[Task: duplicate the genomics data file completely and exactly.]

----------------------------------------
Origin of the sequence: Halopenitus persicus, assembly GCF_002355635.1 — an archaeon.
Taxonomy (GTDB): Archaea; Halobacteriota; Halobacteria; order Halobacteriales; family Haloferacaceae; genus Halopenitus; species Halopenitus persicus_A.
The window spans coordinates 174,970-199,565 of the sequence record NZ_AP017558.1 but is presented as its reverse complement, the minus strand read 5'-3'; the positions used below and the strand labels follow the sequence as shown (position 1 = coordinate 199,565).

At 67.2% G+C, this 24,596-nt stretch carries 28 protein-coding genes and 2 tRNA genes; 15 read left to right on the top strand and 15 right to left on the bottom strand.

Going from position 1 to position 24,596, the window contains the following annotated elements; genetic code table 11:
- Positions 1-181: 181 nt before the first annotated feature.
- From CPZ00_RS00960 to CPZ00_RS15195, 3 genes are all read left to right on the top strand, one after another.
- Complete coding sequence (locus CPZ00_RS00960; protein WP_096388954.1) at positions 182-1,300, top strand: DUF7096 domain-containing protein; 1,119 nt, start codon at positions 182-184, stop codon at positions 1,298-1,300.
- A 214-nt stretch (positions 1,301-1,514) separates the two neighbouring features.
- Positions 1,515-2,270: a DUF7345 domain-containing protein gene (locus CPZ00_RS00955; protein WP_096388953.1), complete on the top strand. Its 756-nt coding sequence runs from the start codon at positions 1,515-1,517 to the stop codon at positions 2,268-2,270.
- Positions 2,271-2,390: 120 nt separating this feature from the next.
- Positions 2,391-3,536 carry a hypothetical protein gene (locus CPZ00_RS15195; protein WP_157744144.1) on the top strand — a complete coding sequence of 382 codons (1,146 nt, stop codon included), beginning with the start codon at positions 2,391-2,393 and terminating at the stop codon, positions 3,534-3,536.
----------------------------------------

Origin of the sequence: Halopenitus persicus, assembly GCF_002355635.1 — an archaeon.
Taxonomy (GTDB): Archaea; Halobacteriota; Halobacteria; order Halobacteriales; family Haloferacaceae; genus Halopenitus; species Halopenitus persicus_A.
The window spans coordinates 174,970-199,565 of the sequence record NZ_AP017558.1 but is presented as its reverse complement, the minus strand read 5'-3'; the positions used below and the strand labels follow the sequence as shown (position 1 = coordinate 199,565).

At 67.2% G+C, this 24,596-nt stretch carries 28 protein-coding genes and 2 tRNA genes; 15 read left to right on the top strand and 15 right to left on the bottom strand.

Going from position 1 to position 24,596, the window contains the following annotated elements; genetic code table 11:
- Positions 1-181: 181 nt before the first annotated feature.
- From CPZ00_RS00960 to CPZ00_RS15195, 3 genes are all read left to right on the top strand, one after another.
- Complete coding sequence (locus CPZ00_RS00960; protein WP_096388954.1) at positions 182-1,300, top strand: DUF7096 domain-containing protein; 1,119 nt, start codon at positions 182-184, stop codon at positions 1,298-1,300.
- A 214-nt stretch (positions 1,301-1,514) separates the two neighbouring features.
- Positions 1,515-2,270: a DUF7345 domain-containing protein gene (locus CPZ00_RS00955; protein WP_096388953.1), complete on the top strand. Its 756-nt coding sequence runs from the start codon at positions 1,515-1,517 to the stop codon at positions 2,268-2,270.
- Positions 2,271-2,390: 120 nt separating this feature from the next.
- Positions 2,391-3,536 carry a hypothetical protein gene (locus CPZ00_RS15195; protein WP_157744144.1) on the top strand — a complete coding sequence of 382 codons (1,146 nt, stop codon included), beginning with the start codon at positions 2,391-2,393 and terminating at the stop codon, positions 3,534-3,536.